15. Three ways to evaluate the benefit of an investment • Breakeven Point • Internal Rate of Return • Net Present Value

  16. 1977 (private college costs) Cost of college plus lost compensation $60,000 (in 1977$) Benefit of college degree vs. HS diploma $360,000 (in 1977$) Breakeven: 10 years Breakeven Point How many years (from matriculation) will it take to recoup investment? Example Invest $10,000 and receive $1,000 each year for 20 years. Breakeven = 10 years 2006 (private college costs) Cost of college plus lost compensation $220,000 (in 2006$) Benefit of college degree vs. HS diploma $2 million (in 2006$) Breakeven: 10 years

  17. The breakeven period on a college education has remained approximately 10 years despite increases in tuition. Source: Statistical Abstract of the United States; Current Population Reports, Bureau of Census; Annual Survey of Colleges, The College Board

  18. 1977 (private college costs) Cost of college plus lost compensation $60,000 (in 1977$) Benefit of college degree vs. HS diploma $360,000 (in 1977$) Real rate of return (return less inflation): 15% Internal Rate of Return The benefit represents what rate of return on the investment? Example Invest $10,000 and receive $10,800 back one year in the future. IRR = 8% 2006 (private college costs) Cost of college plus lost compensation $220,000 (in 2006$) Benefit of college degree vs. HS diploma $2 million (in 2006$) Real rate of return (return less inflation): 16%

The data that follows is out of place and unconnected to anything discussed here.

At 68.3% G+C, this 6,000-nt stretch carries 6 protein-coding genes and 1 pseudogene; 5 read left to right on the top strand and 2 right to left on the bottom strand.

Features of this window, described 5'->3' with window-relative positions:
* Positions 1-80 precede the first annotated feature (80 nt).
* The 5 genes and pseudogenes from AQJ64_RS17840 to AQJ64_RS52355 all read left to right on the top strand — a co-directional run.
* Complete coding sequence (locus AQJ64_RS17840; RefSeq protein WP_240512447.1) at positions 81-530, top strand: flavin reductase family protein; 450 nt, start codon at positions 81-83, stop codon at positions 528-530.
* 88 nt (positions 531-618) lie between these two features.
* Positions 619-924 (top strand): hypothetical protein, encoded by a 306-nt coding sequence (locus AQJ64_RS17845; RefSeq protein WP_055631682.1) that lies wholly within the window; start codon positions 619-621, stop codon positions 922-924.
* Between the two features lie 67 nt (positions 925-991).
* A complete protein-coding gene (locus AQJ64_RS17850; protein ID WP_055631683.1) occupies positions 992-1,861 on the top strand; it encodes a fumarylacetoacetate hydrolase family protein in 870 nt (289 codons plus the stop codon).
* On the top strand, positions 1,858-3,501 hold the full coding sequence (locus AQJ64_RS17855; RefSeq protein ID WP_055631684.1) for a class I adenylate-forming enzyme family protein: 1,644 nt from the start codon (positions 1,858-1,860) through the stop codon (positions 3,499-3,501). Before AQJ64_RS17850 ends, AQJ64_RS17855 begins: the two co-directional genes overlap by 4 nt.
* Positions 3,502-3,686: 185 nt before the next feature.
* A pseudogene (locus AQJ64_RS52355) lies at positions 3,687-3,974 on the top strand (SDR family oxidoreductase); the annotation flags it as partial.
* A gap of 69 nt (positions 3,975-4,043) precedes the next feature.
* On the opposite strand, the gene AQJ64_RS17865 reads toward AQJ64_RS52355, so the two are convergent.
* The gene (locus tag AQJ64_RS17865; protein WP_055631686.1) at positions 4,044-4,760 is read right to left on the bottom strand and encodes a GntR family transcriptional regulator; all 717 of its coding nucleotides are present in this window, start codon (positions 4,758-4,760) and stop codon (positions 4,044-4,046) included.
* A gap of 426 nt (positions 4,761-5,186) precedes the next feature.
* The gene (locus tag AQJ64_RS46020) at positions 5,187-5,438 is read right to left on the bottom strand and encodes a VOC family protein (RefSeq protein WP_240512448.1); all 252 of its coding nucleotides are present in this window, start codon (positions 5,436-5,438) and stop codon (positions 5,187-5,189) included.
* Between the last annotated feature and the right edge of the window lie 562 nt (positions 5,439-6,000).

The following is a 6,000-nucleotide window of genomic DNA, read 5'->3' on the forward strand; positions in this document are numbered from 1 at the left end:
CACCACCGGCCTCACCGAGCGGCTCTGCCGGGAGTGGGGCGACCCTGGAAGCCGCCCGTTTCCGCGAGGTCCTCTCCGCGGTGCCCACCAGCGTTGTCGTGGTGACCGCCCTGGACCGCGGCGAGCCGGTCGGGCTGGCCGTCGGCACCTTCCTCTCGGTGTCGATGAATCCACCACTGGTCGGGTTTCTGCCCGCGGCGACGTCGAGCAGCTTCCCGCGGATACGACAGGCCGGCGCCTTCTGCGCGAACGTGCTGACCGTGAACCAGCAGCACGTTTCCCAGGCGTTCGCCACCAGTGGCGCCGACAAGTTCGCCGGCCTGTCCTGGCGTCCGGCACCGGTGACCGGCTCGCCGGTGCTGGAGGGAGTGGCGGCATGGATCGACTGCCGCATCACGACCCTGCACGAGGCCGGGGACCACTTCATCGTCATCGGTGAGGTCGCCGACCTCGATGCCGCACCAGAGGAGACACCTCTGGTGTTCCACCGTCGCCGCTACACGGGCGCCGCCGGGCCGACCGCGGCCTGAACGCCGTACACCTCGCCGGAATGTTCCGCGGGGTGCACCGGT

19. The real rate of return (return less inflation) on a college education has remained approximately 16% despite increases in tuition. Source: Statistical Abstract of the United States; Current Population Reports, Bureau of Census; Annual Survey of Colleges, The College Board

  20. Source: Statistical Abstract of the United States; Current Population Reports, Bureau of Census; Annual Survey of Colleges, The College Board